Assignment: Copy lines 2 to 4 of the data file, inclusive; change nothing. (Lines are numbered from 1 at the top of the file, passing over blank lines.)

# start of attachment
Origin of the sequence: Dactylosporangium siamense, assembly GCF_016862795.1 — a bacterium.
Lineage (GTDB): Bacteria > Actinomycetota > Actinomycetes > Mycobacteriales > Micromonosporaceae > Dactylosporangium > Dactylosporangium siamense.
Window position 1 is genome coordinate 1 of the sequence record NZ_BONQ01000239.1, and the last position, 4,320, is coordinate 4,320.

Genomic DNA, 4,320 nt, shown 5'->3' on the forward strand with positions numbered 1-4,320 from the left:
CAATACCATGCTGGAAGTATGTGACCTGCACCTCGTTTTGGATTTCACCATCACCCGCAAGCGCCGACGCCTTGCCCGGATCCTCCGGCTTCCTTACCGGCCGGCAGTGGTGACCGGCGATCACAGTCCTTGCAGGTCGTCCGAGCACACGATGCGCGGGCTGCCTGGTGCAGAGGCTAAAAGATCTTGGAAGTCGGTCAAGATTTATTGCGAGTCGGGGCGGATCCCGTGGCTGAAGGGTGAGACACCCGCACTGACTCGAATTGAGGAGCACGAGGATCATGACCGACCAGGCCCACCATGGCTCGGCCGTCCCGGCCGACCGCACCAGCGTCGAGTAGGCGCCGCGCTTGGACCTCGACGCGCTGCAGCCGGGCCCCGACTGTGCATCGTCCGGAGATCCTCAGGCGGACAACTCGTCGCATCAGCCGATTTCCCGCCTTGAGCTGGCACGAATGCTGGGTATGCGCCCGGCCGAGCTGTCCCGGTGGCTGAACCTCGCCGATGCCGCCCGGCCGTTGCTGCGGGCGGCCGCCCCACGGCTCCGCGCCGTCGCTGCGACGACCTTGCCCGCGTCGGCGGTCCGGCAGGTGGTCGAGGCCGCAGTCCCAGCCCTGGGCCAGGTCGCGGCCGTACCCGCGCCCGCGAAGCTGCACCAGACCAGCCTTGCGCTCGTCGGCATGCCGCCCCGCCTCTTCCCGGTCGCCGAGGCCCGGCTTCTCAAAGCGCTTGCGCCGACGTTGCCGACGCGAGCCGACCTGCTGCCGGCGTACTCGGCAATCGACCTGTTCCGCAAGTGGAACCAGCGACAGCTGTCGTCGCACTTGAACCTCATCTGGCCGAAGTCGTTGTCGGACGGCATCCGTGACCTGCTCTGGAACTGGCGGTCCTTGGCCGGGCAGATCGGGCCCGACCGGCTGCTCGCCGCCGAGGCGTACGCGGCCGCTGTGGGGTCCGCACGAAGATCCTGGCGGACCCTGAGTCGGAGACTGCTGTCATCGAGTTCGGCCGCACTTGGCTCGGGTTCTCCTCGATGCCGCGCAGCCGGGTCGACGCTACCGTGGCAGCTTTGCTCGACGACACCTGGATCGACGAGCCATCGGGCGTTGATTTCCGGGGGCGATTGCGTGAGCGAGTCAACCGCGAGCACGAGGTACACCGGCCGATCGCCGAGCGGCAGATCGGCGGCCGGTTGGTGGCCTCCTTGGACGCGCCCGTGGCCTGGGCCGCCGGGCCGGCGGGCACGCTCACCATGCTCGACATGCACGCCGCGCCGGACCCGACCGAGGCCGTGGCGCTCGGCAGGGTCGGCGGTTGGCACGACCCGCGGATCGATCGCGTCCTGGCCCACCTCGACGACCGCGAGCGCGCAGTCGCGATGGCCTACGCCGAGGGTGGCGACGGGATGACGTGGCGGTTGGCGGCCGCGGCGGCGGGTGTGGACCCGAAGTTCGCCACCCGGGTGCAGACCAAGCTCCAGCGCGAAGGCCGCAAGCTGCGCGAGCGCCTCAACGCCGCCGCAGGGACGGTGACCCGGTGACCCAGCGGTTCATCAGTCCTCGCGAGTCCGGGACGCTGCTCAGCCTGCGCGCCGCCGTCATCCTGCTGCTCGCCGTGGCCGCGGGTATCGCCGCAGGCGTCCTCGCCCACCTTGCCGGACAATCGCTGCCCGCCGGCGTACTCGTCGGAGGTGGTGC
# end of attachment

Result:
Lineage (GTDB): Bacteria > Actinomycetota > Actinomycetes > Mycobacteriales > Micromonosporaceae > Dactylosporangium > Dactylosporangium siamense.
Window position 1 is genome coordinate 1 of the sequence record NZ_BONQ01000239.1, and the last position, 4,320, is coordinate 4,320.

Genomic DNA, 4,320 nt, shown 5'->3' on the forward strand with positions numbered 1-4,320 from the left: